Journal article

Politicians, professionalization and anti-politics: why we want leaders who act like professionals but are paid like amateurs

Paul Fawcett, Jack Corbett



Why are politicians so unpopular? One common explanation blames a professionalized political class that is increasingly detached from ‘ordinary citizens’. But, there is very little empirical investigation of what it is about the professionalization of politics that engenders distrust. This article uses 12 focus groups and 15 interviews with civil servants from the Australian Public Service—‘insiders’ with first-hand knowledge and experience of the political system—to reflect on political professionalization and its impacts. As a group, civil servants’ views on this question remain largely unexplored yet their proximity to the political process gives them a distinct vantage point from which t..

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University of Melbourne Researchers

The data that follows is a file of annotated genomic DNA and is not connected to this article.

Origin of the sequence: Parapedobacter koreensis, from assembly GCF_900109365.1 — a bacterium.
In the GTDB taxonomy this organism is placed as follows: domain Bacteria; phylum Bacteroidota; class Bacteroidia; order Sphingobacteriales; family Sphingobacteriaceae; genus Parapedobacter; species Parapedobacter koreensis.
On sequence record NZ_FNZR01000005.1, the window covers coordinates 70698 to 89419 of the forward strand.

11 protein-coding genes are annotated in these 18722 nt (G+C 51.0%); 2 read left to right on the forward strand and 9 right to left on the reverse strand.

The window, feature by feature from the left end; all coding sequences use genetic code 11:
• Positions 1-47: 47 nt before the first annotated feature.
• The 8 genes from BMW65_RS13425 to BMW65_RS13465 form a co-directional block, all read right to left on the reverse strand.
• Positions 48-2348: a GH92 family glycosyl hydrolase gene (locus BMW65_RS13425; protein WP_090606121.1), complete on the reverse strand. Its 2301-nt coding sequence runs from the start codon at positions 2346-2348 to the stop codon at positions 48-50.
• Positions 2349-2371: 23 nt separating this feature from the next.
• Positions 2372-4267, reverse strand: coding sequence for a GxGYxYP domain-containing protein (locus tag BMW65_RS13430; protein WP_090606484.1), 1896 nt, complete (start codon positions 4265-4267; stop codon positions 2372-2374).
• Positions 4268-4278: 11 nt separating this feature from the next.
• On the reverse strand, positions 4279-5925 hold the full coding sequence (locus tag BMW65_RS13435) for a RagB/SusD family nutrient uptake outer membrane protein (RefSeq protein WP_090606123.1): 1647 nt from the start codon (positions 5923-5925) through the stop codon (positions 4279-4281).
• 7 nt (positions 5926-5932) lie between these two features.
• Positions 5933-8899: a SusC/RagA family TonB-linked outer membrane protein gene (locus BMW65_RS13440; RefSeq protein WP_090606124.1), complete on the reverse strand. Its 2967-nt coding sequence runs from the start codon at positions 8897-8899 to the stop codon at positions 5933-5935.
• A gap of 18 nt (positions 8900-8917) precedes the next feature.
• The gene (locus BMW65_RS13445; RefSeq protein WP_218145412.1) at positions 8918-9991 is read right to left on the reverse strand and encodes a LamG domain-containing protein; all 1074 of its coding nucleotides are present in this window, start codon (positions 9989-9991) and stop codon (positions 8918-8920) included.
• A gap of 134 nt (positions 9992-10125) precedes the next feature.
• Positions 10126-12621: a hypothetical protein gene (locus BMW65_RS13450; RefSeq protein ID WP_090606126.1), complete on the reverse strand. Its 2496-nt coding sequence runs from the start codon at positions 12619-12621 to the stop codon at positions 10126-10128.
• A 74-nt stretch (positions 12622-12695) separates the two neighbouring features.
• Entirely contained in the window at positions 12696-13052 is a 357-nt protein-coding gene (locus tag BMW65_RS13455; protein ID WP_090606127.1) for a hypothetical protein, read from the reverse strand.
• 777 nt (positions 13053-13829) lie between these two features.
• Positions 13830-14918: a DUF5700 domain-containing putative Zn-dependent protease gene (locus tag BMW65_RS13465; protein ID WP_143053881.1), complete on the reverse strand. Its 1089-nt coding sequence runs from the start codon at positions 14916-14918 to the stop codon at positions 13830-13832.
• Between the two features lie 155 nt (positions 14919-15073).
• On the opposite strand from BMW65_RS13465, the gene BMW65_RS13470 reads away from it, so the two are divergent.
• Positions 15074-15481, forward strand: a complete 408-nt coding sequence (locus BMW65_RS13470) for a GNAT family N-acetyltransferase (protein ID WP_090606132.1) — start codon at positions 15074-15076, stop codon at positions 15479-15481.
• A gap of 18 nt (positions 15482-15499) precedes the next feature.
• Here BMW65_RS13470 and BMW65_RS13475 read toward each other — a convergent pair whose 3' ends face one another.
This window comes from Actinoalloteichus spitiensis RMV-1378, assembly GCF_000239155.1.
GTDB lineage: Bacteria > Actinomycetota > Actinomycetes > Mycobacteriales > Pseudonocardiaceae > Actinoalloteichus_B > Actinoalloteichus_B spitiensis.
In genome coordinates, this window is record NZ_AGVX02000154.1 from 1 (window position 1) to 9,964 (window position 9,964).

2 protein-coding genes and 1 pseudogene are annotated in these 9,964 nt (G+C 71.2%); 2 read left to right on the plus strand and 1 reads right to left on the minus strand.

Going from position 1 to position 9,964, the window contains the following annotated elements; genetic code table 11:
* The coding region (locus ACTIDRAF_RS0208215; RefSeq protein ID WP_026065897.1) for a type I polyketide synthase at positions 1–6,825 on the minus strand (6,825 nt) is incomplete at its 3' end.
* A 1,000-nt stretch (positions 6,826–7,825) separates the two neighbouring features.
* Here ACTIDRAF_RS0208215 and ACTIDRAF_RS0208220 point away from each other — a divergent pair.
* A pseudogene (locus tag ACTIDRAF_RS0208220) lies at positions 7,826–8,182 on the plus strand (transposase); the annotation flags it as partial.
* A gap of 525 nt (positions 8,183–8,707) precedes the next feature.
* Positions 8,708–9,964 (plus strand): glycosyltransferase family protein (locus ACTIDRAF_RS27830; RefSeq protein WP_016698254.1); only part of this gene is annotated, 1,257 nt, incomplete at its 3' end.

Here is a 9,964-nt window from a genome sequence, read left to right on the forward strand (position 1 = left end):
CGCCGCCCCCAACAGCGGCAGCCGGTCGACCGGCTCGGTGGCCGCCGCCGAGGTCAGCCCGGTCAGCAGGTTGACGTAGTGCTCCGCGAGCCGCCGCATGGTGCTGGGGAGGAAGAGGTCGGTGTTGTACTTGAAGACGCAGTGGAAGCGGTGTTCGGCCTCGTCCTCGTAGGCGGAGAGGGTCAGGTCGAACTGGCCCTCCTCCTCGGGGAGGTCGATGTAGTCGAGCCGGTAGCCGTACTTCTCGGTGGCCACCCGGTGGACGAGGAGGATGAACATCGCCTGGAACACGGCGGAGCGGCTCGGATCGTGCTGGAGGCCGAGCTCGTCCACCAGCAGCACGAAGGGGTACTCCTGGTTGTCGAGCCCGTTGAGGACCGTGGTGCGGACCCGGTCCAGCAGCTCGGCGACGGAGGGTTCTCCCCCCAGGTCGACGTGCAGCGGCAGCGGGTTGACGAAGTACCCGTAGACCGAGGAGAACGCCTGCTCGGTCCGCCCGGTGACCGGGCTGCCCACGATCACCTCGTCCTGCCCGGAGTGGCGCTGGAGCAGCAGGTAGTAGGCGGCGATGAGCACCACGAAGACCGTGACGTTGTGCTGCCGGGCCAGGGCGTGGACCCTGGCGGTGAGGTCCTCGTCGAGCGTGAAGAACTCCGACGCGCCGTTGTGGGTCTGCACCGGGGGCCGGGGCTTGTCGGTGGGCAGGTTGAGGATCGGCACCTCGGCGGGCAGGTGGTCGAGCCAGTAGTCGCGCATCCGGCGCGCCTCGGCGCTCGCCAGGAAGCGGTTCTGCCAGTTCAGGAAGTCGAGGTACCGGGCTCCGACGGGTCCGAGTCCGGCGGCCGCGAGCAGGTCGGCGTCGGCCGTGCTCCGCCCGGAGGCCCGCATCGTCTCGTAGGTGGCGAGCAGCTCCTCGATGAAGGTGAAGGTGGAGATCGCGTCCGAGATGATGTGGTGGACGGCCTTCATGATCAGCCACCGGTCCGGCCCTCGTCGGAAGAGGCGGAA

Awarded by Australian Research Council

Funding Acknowledgements

We acknowledge financial support from the IGPA Research Incentives Fund and the Australian Research Council (DP120104155). We would like to thank Thaneshwar Bhusal, Marion Carter, Lain Dare and Lyndall Hasselman for their help in facilitating the focus groups, and Jacob Deem, Magali McDuffie and Caroline Sinclair for additional research assistance. We would also like to express our particular thanks to the government agencies who gave us their permission to run the focus groups and the public servants who gave their time to participate in this study. John Boswell provided typically incisive comments on draft text. Finally, we would like to thank the journal's reviewers for their suggestions on how to improve the article as well as those who provided feedback on an earlier version of this paper at the IGPA Research Symposium on "Populism: what's next for democracy?' (University of Canberra).